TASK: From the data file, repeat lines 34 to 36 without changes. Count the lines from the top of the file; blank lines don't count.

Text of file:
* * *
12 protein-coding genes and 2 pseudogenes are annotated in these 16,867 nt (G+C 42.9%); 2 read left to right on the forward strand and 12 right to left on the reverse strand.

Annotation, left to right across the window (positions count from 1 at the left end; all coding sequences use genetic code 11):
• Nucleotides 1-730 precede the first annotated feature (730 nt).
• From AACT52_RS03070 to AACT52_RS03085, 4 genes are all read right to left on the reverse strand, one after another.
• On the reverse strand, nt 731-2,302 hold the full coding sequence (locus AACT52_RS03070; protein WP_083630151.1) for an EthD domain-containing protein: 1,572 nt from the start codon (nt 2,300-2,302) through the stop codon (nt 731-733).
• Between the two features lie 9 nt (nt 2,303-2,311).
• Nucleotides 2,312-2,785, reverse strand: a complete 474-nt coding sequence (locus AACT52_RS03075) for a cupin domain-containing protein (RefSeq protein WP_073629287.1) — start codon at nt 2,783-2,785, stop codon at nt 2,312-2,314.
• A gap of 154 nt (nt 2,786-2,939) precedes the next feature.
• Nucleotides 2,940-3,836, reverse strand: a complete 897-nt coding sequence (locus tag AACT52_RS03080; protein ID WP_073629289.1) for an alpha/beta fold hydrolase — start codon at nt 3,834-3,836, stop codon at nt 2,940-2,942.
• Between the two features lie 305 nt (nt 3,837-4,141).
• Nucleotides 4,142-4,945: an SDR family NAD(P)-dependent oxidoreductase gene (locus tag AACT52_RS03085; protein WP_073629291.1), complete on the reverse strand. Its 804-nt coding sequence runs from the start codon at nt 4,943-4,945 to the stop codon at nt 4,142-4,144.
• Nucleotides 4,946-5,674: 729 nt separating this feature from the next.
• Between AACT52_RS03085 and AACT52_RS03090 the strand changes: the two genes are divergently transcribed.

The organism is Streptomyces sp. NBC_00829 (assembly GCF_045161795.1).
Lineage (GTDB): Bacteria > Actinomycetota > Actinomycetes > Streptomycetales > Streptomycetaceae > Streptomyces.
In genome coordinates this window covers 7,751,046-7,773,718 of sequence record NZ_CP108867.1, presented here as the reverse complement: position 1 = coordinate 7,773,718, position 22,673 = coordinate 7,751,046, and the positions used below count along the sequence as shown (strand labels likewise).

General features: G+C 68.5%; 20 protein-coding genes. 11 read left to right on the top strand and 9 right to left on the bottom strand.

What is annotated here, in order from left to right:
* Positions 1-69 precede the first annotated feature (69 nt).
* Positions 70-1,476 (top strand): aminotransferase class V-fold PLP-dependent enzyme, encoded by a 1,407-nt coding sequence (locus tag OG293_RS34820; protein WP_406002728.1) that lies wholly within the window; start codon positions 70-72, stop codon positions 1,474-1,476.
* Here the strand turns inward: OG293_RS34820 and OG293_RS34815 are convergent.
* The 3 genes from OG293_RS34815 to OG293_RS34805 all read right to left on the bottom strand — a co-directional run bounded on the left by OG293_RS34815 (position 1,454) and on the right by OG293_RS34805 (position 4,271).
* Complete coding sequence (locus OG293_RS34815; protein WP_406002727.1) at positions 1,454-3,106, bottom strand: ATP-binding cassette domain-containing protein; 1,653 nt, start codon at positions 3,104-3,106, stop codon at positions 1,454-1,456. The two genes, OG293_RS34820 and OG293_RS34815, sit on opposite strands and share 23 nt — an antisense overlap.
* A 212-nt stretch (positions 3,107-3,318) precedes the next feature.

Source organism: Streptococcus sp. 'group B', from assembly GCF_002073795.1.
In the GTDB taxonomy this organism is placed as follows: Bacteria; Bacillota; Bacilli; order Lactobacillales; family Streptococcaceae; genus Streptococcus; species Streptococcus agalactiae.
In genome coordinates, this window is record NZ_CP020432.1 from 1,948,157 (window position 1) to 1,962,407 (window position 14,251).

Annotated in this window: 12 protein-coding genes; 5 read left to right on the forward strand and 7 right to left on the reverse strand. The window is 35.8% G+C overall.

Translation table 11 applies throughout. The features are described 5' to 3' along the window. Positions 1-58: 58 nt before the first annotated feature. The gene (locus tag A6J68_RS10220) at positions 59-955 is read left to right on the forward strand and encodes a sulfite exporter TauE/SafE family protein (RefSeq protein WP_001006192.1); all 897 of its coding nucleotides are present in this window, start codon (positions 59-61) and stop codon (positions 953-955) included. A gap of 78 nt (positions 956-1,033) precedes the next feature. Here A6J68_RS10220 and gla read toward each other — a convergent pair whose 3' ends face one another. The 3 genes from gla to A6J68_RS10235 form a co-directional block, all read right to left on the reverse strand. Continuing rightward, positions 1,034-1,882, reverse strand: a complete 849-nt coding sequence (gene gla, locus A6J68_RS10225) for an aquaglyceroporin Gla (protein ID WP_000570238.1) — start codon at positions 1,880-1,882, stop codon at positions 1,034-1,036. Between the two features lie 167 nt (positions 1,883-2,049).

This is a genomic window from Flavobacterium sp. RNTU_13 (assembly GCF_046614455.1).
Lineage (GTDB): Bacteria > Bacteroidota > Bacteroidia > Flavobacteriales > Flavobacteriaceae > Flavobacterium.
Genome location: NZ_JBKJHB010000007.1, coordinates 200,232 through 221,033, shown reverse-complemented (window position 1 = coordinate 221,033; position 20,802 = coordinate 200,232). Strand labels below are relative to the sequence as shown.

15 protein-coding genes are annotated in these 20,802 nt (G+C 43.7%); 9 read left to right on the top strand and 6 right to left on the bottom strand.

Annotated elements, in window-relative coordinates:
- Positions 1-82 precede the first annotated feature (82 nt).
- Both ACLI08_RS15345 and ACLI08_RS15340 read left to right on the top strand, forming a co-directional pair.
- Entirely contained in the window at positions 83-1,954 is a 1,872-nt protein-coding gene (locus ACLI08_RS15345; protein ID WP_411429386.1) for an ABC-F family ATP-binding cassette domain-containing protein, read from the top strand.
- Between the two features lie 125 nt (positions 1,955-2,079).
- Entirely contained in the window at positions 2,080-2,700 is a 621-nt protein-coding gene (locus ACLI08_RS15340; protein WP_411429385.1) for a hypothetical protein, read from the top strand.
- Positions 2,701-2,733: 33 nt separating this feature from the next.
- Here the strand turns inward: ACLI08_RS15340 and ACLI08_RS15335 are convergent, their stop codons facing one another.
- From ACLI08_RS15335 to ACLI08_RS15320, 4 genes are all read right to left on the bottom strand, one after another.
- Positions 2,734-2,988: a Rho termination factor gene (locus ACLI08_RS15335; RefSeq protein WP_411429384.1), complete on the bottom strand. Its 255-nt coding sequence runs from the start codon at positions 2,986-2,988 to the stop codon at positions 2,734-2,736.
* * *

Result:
Annotated elements, in window-relative coordinates:
- Positions 1-82 precede the first annotated feature (82 nt).
- Both ACLI08_RS15345 and ACLI08_RS15340 read left to right on the top strand, forming a co-directional pair.